Finally, the spring is here! It is hard to believe the 53rd CMS Annual Meeting is only about seven weeks away. The organizing committee in Atlanta is working extremely hard to put together an excellent conference. Over 100 abstracts encompassing a wide range of new research on clay science and technology have been submitted. Some of the planned sessions are:
Origin of Kaolins, Beneficiation, and Uses of Kaolins and Other Industrial Clays
(A session in Honor of Prof. Haydn Murray)
Engineering Applications of Clay Minerals
Contaminant Remediation by Clays
Nano-Clay Mineralogy Techniques, Simulations, and Modeling
Critical Zone Clay Minerals
Impact of Clays on Pore Development and Hydraulic Fracturing of Tight Shales
Clay Minerals and Health
Intercalation and Nanocomposites
Clay Minerals on Mars and Other Planetary Bodies
Structure and Properties of Clays
Isotopes (Geochronology and Stable Isotopes) and Clays
That is not all. As a part of the pre-conference program, you will have a rare opportunity to visit the kaolin mines in Georgia from where Source Clays KGa-1 and KGa-2 are procured. In addition, a workshop on Industrial and Engineering Applications of Clays will provide you with invaluable insights. Please do not miss these opportunities: register for the meeting today.
The CMS leadership continues to explore the best path forward for our journal Clays & Clay Minerals.
Dr. Michael Velbel has completed his tenure as an Acting Editor-in-Chief of Clays and Clays Minerals and the Society has now welcomed back Dr. Joe Stucki from mission work on behalf of his church. Many thanks to Michael for his hard work on behalf of the Society.
The revision of the CMS website is almost complete and should go live next month. The new website will be compatible with mobile devices
Finally, it is not too late to renew your 2016 membership. Do it now!
I’m looking forward to seeing you all in Atlanta in June!
Prakash Malla, President, CMS
CMS 2016 Annual Meeting - Resurgent Clays
Visit the conference website for this year's annual meeting, being held in Atlanta, Georgia, 5–8 June 2016. There's still time to register.
|The CMS’s Source Clays Repository offers two series of materials:|
(1) Source Clays
(2) Special Clays
The Source Clays are derived from large, reasonably homogenized stocks. Thus, over the years, data on these reference materials can be compared. The samples have been selected carefully from the source deposits by professionals to minimize in situ variations. Because any beneficiation technique can bring about changes in properties, pre-treatment usually involves only low-temperature, steam-fired tray drying, and imp or Raymond mill pulverization. Each original sample consisted of one metric ton.
The Special Clays are rare but of great theoretical interest. No attempt has been made to homogenize or beneficiate them.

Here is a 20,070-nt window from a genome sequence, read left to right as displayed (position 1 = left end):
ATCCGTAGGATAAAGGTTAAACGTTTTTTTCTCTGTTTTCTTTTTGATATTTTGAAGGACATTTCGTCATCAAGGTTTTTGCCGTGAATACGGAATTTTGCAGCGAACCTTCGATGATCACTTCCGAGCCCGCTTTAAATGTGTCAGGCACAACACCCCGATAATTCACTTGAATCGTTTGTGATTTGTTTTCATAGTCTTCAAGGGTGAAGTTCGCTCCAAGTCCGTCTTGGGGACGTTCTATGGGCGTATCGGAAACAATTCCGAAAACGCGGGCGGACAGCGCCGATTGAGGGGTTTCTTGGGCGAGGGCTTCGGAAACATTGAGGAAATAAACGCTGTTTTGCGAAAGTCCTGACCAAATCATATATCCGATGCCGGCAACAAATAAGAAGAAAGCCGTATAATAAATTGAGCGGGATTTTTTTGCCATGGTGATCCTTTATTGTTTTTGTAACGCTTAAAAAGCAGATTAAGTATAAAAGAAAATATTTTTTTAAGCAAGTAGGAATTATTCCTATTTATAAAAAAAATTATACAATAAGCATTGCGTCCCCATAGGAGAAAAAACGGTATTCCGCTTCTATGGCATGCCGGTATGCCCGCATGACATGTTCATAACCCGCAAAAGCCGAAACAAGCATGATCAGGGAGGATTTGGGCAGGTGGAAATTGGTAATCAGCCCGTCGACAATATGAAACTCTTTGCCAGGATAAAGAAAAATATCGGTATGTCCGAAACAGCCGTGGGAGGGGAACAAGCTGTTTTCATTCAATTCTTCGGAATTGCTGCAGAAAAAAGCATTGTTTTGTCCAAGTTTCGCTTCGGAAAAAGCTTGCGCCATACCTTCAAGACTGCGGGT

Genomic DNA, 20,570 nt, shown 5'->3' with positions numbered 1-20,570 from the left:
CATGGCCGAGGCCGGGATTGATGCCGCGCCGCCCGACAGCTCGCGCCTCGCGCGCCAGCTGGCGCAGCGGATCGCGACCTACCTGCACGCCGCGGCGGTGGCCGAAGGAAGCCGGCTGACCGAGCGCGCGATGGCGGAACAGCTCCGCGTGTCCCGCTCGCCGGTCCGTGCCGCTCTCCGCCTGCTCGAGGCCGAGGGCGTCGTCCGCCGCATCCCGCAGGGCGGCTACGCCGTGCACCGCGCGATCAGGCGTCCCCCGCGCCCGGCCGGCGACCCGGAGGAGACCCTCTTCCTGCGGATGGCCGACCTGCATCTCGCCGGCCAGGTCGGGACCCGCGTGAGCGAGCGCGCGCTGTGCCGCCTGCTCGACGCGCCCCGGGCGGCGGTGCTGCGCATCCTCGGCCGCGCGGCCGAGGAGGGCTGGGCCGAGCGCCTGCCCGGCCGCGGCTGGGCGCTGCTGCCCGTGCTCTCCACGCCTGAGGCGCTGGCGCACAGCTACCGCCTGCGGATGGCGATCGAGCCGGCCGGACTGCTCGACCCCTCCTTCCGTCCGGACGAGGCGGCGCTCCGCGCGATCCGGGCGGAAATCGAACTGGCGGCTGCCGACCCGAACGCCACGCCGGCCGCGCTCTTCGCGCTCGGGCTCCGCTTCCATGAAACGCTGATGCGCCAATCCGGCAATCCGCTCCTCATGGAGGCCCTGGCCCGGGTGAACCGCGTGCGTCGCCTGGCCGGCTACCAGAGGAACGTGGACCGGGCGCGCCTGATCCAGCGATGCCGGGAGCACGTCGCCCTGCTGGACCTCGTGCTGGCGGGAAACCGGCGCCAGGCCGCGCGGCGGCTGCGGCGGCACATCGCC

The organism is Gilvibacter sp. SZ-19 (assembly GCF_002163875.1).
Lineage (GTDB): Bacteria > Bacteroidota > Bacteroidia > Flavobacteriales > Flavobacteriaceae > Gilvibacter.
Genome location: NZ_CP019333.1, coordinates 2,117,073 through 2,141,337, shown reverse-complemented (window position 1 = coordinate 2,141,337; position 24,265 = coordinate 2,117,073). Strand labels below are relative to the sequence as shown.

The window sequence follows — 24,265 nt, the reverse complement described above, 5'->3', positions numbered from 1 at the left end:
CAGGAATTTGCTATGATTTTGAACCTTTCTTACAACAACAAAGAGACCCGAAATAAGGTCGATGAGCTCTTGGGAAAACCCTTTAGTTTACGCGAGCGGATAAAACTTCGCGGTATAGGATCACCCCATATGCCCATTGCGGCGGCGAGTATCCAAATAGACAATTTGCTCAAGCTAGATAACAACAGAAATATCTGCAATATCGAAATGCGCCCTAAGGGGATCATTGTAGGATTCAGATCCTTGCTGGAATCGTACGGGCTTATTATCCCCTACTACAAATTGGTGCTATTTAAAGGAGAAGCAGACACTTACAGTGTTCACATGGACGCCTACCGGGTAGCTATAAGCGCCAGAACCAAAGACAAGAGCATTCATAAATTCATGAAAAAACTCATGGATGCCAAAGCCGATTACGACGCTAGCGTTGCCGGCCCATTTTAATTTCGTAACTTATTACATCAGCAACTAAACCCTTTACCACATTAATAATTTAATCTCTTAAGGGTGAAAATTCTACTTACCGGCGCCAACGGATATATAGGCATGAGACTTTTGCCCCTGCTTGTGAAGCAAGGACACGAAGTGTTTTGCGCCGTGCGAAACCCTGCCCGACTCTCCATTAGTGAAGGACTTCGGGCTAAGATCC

Since 2015, the Society's Source Clay Repository has also sold the leftover reference mineral mixtures from the Reynolds Cup contests. The materials, RC_Mineral_Mixtures, are useful for checking analytical procedures.
PLACE AN ORDER
About to appear in Clays and Clay Minerals
This is the life story of the famous Czech mineralogist, Jiří Konta.
- The Beat of My Heart
|Please pass a copy of CMS-E-News to a colleague. They can read about CMS membership here.|
|The Reynolds Cup competition, named after Bob Reynolds for his pioneering work in quantitative clay mineralogy and his great contributions to clay science, was established in 2000 by Douglas McCarty and Jan Srodon of ChevronTexaco and Dennis Eberl of the United States Geological Survey (USGS). Unlike other round-robin events that used well-ordered, high-symmetry phases (Madsen et al., 2001) or splits from natural samples with unknown mineral composition (Ottner et al., 2000), the Reynolds Cup competition utilizes mixtures of pure standards that represent realistic sedimentary rock compositions. The first RC competition opened early 2002 and samples were made available to individuals in commercial, industrial, government, or academic laboratories, which could use any method or a combination of methods to obtain the most accurate quantitative phase analysis. Three samples each were given to a total of 40 participants. The TOP-3-finishers were presented with plaques and the champion’s trophy went to the first-place finisher. The competition was sponsored by ChevronTexaco and the trophy was donated by the USGS. The success of this competition encouraged the founders to make it a biennial event. The Reynolds Cup competition is now funded by The Clay Minerals Society CMS and the German-Austrian-Swiss Clay Group DTTG. The competition is free for all to enter. However, those that are not members of the CMS are encouraged (but not obliged) to become members. Read more here.|
|Have you bought your copy of the recent volumes in the Workshop Lecture Series? Check them out here.|
Materials and Clay Minerals
edited by L.F. Drummy
Advanced Applications of Synchrotron Radiation in Clay Science
edited by Glenn A. Waychunas
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